Previous studies have examined welding of polyethylene film made of sheet materials with a thickness above 2 mm. These materials are widely used in industries such as geomembranes, geotextiles, etc., with established carrying loads and appropriate standards for tensile tests (Kryzhanovsky et al., 2005). However, there is a need to study welds of polymeric film of 0.5 mm thickness, which are mainly used as packaging materials. Due to the absence of high tensile stress, strict requirements are not set for this polymer film (Gov. Standard, 2015). Deviation in welding modes such as temperature, melting time, and surface pressure for film strips can change the reliability of the weldable layer near the joint. Weld seams of flexible container are subjected to bursting voltage when sealed by vacuum. Therefore, improper heating or insufficient pressure during welding can cause weld joints to fail, with overheating leading to breaking near the welding strip.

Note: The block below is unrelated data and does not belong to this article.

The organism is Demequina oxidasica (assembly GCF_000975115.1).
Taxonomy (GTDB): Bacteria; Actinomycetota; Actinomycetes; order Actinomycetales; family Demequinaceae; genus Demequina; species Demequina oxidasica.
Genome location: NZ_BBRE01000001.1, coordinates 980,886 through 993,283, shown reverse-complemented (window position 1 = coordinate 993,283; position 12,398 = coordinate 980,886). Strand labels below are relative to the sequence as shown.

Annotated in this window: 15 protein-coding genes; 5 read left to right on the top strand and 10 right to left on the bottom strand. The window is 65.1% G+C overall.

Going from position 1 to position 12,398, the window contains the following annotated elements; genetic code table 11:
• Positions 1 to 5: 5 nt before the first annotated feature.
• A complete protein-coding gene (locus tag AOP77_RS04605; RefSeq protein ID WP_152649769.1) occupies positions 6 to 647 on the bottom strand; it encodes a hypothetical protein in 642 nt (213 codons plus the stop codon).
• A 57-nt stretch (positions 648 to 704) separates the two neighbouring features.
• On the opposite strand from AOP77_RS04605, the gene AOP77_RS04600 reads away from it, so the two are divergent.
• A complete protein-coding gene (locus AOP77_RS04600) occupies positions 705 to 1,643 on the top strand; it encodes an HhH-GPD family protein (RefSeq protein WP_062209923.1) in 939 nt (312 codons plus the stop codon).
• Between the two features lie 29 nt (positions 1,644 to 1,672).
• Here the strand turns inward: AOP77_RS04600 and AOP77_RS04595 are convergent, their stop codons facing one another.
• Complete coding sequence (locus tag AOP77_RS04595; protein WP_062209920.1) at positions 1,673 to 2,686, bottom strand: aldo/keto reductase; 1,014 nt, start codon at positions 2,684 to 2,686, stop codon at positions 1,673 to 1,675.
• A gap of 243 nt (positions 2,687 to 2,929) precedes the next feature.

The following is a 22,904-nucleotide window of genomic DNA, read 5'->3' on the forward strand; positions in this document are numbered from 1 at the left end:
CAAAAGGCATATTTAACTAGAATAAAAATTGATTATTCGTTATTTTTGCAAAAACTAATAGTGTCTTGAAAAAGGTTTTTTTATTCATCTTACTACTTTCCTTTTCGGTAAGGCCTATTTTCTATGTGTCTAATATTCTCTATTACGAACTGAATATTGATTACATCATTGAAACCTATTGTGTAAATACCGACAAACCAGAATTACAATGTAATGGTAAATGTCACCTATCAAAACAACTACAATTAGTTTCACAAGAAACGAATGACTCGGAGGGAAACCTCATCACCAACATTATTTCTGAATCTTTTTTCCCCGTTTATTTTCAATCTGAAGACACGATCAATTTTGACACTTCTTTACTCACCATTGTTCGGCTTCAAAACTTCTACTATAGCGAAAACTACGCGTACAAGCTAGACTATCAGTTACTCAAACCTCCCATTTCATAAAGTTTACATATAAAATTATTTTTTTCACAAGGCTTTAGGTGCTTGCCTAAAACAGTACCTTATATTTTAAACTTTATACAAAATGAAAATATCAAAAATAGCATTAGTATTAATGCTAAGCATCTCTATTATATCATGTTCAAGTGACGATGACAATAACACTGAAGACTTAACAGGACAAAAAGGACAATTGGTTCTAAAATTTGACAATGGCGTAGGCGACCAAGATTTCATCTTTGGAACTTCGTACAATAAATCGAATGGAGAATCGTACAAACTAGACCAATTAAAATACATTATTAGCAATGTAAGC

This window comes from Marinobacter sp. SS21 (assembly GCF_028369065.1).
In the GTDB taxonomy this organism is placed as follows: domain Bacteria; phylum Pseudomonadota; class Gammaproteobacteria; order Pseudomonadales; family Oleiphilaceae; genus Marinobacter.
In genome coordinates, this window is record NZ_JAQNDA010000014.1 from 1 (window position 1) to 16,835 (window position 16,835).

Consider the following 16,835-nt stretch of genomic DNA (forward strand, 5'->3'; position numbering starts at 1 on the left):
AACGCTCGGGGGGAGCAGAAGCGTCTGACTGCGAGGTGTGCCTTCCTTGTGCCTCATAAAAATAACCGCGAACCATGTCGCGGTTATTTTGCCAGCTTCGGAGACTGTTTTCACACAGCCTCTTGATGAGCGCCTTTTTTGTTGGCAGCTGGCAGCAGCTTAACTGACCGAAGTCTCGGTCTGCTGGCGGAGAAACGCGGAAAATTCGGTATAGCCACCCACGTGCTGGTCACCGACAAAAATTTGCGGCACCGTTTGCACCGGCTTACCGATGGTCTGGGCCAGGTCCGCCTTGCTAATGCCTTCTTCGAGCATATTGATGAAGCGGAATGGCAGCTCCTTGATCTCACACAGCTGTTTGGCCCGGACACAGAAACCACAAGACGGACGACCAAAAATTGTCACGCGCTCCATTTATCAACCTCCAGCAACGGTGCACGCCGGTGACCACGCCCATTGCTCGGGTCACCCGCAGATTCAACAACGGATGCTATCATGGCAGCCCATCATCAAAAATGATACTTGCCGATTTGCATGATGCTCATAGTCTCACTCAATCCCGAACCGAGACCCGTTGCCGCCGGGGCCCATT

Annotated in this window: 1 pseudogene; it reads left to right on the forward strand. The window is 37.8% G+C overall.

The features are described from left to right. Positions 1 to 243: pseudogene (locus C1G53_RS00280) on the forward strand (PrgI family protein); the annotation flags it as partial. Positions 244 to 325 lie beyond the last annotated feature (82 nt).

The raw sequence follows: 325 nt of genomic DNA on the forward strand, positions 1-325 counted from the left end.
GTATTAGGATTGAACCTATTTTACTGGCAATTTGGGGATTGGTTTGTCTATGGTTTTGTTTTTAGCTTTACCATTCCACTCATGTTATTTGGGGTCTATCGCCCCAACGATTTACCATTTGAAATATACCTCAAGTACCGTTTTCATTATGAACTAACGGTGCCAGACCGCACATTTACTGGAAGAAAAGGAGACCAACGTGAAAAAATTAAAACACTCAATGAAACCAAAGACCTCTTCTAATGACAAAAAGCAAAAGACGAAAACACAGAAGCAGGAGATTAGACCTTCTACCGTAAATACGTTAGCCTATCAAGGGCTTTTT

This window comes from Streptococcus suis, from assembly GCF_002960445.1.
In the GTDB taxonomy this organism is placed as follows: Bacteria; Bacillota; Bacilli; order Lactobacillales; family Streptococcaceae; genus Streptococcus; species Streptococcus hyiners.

The scientific novelty of this study lies in the development of a technological process for preparing and storing silage mass in flexible container under vacuum. Additionally, the study explains theoretical and experimental substantiation of parameters and modes of compaction of a soft container for vacuuming silage mass. The developed technological and technical solutions were confirmed by patents of the Republic of Kazakhstan (Kaz NAU, 2022; 2019a; 2019b; 2019c; Utility Model, 2022; 2021; 2020; 2019a) and the Russian Federation (Utility Model, 2019b; 2018).

The importance of neck sealing technology for flexible container includes the limited volume of the compacted silage mass in vacuum-operated container. This allows the transportation of silage at any distance for a long time without damage. The technology also allows reliable sealing during movement, loading, and unloading operations, thereby preserving the vacuum condition to ensure quality silage feed. Scientific significance of this study lies in determining parameters for welding various thicknesses of polymer materials. This requires a comprehensive examination of the reliability of welding process for flexible container neck made from polyethylene film. Therefore, this study aimed to ensure the reliability of weld when sealing the neck of flexible container using a mobile welding module. To achieve the objective, several processes were carried out, including analytical substantiation of modes (temperature from time) for neck of flexible container made from polyethylene film with 0.2 mm thickness. Temperature welding modes of the module were also optimized based on experimental data of the reliability weld joint.